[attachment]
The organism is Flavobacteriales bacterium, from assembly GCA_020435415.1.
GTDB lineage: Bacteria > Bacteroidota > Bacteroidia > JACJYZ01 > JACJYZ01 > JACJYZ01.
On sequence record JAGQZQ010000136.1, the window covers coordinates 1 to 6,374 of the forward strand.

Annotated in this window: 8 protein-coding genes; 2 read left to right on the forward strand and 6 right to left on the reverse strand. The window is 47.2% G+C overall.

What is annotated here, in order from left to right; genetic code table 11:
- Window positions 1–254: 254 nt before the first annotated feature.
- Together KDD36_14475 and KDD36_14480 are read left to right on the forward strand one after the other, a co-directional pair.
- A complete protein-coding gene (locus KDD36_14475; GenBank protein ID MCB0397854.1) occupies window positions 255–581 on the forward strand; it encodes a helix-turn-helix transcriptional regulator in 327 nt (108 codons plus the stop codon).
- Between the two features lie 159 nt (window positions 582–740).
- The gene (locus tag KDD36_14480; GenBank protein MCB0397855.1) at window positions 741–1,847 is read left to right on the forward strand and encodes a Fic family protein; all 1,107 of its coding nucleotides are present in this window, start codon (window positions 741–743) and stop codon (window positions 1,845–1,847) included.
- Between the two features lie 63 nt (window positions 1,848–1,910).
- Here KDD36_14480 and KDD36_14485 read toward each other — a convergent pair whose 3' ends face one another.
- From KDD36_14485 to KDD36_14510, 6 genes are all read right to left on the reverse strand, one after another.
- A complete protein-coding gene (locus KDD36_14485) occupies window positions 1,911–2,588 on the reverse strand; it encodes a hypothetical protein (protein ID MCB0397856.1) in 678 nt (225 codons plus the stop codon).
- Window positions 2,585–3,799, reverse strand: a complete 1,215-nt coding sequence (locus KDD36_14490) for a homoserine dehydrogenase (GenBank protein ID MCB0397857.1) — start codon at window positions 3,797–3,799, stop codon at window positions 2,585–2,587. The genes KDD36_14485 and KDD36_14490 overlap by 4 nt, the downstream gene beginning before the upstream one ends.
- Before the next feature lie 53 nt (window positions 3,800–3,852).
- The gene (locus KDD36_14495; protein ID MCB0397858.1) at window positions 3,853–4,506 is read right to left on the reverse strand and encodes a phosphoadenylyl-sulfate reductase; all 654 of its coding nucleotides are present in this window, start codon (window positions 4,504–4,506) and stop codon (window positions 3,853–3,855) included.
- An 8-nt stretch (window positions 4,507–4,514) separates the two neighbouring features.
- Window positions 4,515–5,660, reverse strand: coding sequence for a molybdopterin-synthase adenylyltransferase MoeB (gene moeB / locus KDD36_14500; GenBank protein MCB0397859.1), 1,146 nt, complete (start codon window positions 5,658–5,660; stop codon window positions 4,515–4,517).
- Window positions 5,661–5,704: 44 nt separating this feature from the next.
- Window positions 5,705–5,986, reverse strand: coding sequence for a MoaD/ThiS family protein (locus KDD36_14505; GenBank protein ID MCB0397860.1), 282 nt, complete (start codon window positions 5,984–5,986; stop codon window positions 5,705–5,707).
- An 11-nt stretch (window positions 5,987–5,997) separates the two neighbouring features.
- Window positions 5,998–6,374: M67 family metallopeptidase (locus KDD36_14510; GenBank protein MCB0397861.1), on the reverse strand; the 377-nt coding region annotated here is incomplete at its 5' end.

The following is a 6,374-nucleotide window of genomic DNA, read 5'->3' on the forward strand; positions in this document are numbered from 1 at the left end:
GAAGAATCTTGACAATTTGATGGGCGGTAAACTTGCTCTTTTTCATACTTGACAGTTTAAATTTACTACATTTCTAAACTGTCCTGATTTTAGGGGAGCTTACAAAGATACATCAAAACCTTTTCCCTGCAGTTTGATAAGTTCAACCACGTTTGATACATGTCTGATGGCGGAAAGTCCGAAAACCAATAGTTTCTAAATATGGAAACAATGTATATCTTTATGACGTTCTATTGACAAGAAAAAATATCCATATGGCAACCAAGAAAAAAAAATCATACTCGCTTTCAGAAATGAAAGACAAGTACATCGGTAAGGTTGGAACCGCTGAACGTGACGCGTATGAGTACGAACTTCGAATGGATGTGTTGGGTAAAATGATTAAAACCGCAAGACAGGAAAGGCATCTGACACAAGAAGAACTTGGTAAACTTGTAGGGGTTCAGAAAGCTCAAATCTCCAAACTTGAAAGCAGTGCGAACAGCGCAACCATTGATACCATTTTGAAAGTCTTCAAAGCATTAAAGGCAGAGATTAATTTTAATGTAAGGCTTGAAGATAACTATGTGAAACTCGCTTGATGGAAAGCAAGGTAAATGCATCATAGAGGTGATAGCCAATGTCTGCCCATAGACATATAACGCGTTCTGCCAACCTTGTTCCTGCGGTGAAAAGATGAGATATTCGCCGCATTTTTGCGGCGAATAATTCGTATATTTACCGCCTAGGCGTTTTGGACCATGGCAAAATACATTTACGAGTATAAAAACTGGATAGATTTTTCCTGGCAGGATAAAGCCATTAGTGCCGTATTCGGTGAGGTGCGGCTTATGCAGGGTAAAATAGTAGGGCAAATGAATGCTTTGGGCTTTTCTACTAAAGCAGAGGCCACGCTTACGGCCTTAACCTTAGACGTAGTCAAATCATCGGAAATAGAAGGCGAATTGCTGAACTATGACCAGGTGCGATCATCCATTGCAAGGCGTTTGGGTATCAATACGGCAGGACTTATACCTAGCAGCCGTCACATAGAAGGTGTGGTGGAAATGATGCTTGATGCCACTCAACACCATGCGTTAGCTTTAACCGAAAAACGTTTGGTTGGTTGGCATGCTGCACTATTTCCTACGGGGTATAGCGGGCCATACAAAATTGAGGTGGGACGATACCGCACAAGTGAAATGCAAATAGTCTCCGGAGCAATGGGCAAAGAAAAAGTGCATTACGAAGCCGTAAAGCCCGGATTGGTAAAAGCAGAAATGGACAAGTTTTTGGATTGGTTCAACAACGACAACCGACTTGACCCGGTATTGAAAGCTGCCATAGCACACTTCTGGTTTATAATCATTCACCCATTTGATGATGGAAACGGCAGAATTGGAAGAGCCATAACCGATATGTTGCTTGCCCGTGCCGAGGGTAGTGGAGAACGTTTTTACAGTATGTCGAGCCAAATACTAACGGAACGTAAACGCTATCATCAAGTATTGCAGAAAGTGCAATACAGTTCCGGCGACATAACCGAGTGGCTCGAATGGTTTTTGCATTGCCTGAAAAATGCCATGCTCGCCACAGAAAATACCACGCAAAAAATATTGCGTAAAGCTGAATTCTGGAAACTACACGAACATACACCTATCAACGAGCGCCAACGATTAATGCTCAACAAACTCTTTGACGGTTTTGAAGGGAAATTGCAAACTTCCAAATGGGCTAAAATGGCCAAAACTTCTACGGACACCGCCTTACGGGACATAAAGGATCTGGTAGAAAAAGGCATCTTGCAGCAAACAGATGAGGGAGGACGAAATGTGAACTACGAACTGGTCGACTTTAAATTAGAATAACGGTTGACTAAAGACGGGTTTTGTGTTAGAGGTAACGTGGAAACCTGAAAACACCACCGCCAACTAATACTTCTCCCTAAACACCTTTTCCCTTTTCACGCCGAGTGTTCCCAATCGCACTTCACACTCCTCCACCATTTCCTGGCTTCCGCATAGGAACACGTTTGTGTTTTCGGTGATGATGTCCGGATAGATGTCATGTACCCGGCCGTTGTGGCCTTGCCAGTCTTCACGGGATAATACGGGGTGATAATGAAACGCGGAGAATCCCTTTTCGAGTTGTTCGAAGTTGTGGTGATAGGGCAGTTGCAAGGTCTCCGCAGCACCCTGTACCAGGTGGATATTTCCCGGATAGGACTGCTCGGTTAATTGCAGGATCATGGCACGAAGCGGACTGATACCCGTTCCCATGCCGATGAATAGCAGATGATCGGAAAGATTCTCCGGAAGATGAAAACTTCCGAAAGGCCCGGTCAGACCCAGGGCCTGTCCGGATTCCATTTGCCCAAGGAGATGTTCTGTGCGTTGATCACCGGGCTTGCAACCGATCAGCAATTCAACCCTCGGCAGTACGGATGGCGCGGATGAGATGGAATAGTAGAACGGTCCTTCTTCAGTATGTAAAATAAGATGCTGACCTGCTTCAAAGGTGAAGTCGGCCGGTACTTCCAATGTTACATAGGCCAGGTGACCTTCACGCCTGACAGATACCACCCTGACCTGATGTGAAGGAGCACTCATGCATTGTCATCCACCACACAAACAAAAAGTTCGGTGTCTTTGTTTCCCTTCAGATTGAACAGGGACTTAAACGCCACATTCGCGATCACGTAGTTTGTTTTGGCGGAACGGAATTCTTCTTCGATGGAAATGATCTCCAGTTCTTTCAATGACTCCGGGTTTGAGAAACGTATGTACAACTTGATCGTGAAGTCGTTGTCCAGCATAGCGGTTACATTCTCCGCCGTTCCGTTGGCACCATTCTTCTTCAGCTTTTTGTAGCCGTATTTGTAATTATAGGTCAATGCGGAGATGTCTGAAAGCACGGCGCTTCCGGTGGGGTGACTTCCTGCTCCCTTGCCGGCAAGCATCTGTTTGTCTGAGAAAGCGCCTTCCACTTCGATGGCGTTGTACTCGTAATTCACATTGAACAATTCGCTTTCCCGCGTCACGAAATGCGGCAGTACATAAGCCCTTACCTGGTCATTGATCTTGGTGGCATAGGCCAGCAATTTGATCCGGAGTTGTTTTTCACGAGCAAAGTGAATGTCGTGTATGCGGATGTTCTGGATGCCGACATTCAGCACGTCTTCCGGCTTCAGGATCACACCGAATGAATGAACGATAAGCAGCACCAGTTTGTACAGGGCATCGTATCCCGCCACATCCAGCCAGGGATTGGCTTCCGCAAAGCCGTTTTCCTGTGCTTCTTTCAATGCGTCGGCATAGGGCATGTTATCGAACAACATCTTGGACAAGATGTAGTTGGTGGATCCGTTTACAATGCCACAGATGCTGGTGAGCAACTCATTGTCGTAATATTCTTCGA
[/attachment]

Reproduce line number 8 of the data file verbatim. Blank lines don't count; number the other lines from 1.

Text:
- A complete protein-coding gene (locus KDD36_14475; GenBank protein ID MCB0397854.1) occupies window positions 255–581 on the forward strand; it encodes a helix-turn-helix transcriptional regulator in 327 nt (108 codons plus the stop codon).